Sensitive Teeth Burlington
Tooth sensitivity can be an uncomfortable and sometimes painful issue that occurs when one or more of your teeth react to various stimuli such as hot, cold, sweet, or sour foods and drinks, or even exposure to cold air. This pain is often sharp, sudden, and can radiate deep into the nerve endings of your teeth.
What Causes Tooth Sensitivity?
Tooth sensitivity arises when the underlying layer of your teeth, known as dentin, becomes exposed. This exposure is typically the result of receding gum tissue, which serves as a protective covering for the tooth roots. Unlike the hard enamel that covers the rest of your tooth, the roots are not shielded, and they contain thousands of tiny tubules that lead to the nerve center of your tooth, also known as the pulp. When stimuli, such as hot, cold, or sweet foods, reach the nerve through these dentinal tubules, it triggers the pain you experience.
There are numerous factors that can contribute to the development of tooth sensitivity, including:
- Brushing too vigorously: Over time, brushing too hard or using a hard-bristled toothbrush can wear down enamel and expose dentin. This can also lead to gum recession, where the gum tissue pulls away from the teeth.
- Gum recession: As gums recede, typically due to conditions like periodontal disease, the root surface becomes exposed.
- Gum disease (gingivitis): Inflamed and sore gum tissue may lead to sensitivity due to the loss of supporting ligaments, which exposes the root surface directly to the nerve of the tooth.
- Cracked teeth: Teeth that are chipped or broken may trap bacteria from plaque, leading to inflammation inside the tooth.
- Teeth grinding: The habit of grinding or clenching your teeth can wear down enamel and expose underlying dentin.
- Tooth whitening products or toothpaste with baking soda and peroxide: These products are known contributors to tooth sensitivity.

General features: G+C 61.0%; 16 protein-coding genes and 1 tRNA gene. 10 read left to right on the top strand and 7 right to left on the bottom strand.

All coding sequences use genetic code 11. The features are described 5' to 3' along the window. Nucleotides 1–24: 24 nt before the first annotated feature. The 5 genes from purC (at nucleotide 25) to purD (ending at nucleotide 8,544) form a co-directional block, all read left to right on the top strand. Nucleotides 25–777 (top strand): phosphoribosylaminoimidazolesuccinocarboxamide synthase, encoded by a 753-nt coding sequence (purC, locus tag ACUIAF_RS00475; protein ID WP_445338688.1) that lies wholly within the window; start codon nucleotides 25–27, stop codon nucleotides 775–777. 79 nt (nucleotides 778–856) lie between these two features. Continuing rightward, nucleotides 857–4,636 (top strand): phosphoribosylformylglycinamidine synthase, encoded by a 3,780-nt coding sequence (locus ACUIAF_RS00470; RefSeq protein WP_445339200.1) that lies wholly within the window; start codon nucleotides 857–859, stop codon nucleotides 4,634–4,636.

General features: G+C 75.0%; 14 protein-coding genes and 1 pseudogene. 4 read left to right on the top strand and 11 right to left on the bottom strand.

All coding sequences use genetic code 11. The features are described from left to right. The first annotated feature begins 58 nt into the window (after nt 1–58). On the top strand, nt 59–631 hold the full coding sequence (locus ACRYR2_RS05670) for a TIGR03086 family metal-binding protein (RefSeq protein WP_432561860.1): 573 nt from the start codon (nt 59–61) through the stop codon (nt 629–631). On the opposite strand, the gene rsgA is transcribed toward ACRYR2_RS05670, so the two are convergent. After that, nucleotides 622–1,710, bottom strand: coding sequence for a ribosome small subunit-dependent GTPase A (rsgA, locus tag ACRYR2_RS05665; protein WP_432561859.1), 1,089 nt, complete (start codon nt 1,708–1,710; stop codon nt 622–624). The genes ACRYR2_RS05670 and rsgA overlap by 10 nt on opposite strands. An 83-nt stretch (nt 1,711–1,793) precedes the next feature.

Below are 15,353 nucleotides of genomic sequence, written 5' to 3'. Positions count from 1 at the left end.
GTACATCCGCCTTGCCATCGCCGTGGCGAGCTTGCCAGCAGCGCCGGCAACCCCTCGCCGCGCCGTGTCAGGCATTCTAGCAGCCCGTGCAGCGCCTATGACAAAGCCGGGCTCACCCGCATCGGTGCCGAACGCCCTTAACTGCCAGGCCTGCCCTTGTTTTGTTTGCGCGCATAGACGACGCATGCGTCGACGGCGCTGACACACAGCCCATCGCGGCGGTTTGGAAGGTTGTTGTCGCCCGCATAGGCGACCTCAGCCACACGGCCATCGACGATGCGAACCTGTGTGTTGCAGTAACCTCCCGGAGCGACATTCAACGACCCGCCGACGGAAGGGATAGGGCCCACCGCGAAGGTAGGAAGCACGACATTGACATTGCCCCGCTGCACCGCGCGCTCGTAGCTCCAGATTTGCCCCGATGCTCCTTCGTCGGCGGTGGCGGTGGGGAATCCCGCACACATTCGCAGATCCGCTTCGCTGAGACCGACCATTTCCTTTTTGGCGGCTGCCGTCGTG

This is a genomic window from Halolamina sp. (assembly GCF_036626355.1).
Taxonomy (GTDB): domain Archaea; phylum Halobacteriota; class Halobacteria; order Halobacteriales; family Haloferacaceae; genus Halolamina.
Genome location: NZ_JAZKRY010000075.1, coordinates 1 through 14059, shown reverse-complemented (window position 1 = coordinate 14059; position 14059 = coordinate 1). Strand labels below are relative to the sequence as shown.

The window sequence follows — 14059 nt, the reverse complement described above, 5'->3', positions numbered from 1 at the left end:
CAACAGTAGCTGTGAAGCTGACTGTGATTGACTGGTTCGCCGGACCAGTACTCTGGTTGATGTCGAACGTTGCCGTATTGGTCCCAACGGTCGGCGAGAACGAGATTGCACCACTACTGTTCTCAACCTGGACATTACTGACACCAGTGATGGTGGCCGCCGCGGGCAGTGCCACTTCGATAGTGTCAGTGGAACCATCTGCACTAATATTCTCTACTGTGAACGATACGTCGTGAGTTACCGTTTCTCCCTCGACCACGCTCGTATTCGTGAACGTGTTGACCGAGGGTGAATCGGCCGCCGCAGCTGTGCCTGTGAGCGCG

- Your age: Tooth sensitivity tends to be highest between the ages of 25 and 30.
- Plaque buildup: The presence of plaque on the root surfaces can cause sensitivity.
- Mouthwash use: Long-term use of certain mouthwashes that contain acids can worsen tooth sensitivity, especially if you have exposed dentin. These acids further damage the dentin layer of the tooth.
- Acidic foods: Regular consumption of highly acidic foods, such as citrus fruits, tomatoes, pickles, and tea, can cause enamel erosion.
- Recent routine dental procedures: Sensitivity can occur after teeth cleaning, root planing, crown placement, or tooth restoration. Fortunately, this sensitivity is usually temporary, disappearing within 4 to 6 weeks.
What Can You Do to Reduce Tooth Sensitivity?
To manage tooth sensitivity and reduce discomfort, consider the following steps:
- Maintain good oral hygiene: Continue following proper brushing and flossing techniques to ensure that all parts of your teeth and mouth are thoroughly cleaned.
- Use a soft-bristled toothbrush: This can help minimize toothbrush abrasion on tooth surfaces and reduce irritation to your gums. Brush gently and carefully around the gum line to avoid further gum tissue loss.
- Use desensitizing toothpaste: Several brands of toothpaste are available for sensitive teeth. With regular use, you should notice a decrease in sensitivity. You may need to try different brands to find the one that works best for you. Additionally, consider spreading a thin layer of toothpaste on the exposed tooth roots with your finger or a Q-tip before bedtime. Avoid tartar control toothpaste and opt for a fluoridated toothpaste instead.
- Monitor your diet: Frequent consumption of highly acidic foods can gradually erode tooth enamel and expose dentin, which may worsen sensitivity and trigger pain. Limit your intake of such foods.
- Use fluoridated dental products: Incorporating a fluoridated mouth rinse into your daily routine can help decrease sensitivity. Ask Dr. Michael Cohen & Associates at Lakeside Family Dental in Burlington about available products for home use.
- Avoid teeth grinding: If you grind or clench your teeth, consider using a mouthguard at night to protect your teeth.
- Regular dental visits: Schedule regular check-ups with Dr. Michael Cohen & Associates at Lakeside Family Dental in Burlington every six months. During these visits, you'll receive professional tooth cleaning, oral hygiene instructions, and fluoride treatments to help manage sensitivity.
If you continue to experience discomfort, consult with Dr. Michael Cohen & Associates. There are dental procedures available that can help reduce sensitivity, including:
- White fillings (bonding) to cover exposed root surfaces.
- Fluoride varnishes applied to exposed root surfaces.
- Dentin sealers applied to exposed root surfaces.
Don't let tooth sensitivity disrupt your daily life. Contact Lakeside Family Dental at (905) 637-0801 to schedule an appointment with Dr. Michael Cohen & Associates. We are conveniently located at 5353 Lakeshore Rd, Unit 21 in Burlington, ON, and we are here to help you find relief and enjoy a pain-free smile.